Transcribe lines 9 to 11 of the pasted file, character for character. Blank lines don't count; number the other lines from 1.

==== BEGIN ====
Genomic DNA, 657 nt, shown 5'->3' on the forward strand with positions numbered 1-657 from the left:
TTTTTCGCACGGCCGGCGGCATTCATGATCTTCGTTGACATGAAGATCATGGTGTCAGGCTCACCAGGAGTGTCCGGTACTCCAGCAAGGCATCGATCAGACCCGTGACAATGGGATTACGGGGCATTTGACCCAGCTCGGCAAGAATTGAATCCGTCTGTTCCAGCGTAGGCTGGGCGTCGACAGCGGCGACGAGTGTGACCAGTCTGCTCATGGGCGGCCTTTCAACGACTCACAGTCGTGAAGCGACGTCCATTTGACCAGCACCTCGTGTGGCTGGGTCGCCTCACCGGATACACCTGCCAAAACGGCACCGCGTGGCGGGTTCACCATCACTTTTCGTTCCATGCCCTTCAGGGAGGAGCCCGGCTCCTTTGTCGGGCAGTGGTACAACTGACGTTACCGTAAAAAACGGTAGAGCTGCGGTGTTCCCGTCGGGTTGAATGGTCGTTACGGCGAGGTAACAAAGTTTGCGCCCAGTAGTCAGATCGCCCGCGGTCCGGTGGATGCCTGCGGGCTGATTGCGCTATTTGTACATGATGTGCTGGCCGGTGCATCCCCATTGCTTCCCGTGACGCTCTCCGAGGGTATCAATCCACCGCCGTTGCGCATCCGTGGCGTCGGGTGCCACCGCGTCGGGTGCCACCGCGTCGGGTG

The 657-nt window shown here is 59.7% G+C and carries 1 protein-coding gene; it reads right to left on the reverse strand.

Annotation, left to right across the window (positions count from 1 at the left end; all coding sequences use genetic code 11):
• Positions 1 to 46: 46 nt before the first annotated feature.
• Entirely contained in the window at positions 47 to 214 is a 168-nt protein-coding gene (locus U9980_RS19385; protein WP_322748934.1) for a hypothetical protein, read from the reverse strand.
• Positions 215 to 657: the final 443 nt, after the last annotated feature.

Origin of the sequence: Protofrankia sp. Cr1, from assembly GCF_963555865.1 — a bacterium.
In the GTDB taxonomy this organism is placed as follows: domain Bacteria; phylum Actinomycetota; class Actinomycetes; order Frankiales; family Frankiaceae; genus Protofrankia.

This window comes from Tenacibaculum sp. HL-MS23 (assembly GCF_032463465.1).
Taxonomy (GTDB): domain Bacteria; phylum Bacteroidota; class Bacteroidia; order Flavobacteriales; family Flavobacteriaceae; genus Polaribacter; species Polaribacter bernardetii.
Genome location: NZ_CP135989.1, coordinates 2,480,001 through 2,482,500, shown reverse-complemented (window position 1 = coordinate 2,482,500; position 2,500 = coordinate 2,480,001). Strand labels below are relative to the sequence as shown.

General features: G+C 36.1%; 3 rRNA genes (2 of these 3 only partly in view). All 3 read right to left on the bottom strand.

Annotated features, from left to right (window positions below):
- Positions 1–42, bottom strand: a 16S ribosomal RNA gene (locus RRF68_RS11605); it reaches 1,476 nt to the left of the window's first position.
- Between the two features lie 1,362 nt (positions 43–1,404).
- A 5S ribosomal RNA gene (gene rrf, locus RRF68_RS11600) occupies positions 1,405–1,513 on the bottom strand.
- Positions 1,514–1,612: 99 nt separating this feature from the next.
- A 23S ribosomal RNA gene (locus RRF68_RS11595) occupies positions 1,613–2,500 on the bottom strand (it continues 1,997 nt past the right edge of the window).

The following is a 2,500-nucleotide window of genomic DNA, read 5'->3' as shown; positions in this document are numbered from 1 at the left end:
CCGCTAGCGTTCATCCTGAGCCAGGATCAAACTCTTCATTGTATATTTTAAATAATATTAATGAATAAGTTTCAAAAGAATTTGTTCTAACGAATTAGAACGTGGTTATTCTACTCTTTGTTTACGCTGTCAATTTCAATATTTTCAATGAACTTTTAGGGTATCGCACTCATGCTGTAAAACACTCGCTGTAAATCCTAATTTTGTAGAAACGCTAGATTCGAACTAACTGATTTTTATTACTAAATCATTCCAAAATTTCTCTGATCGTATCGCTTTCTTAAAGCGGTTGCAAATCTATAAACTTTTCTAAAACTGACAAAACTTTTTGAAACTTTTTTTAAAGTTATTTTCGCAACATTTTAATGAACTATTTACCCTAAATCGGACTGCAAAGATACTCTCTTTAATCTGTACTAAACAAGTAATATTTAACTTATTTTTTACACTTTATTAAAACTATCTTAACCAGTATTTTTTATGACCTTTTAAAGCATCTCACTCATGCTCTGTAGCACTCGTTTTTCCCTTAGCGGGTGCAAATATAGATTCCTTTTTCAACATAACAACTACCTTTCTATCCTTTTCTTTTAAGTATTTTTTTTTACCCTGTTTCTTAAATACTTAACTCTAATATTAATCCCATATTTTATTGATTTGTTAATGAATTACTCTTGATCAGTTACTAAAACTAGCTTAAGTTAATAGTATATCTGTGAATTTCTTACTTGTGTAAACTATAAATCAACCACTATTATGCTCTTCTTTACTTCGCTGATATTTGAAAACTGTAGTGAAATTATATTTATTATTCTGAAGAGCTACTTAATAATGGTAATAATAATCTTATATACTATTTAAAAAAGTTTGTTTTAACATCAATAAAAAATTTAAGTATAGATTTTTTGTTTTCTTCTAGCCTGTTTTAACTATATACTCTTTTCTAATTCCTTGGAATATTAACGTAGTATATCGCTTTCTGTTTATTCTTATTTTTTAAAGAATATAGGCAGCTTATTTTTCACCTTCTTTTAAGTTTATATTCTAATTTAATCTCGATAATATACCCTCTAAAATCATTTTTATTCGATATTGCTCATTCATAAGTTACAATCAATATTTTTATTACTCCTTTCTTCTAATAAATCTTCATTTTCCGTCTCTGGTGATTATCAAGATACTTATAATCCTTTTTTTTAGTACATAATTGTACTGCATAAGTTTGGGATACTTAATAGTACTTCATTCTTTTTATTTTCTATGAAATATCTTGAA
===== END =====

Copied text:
In the GTDB taxonomy this organism is placed as follows: domain Bacteria; phylum Actinomycetota; class Actinomycetes; order Frankiales; family Frankiaceae; genus Protofrankia.

This window comes from Tenacibaculum sp. HL-MS23 (assembly GCF_032463465.1).
Taxonomy (GTDB): domain Bacteria; phylum Bacteroidota; class Bacteroidia; order Flavobacteriales; family Flavobacteriaceae; genus Polaribacter; species Polaribacter bernardetii.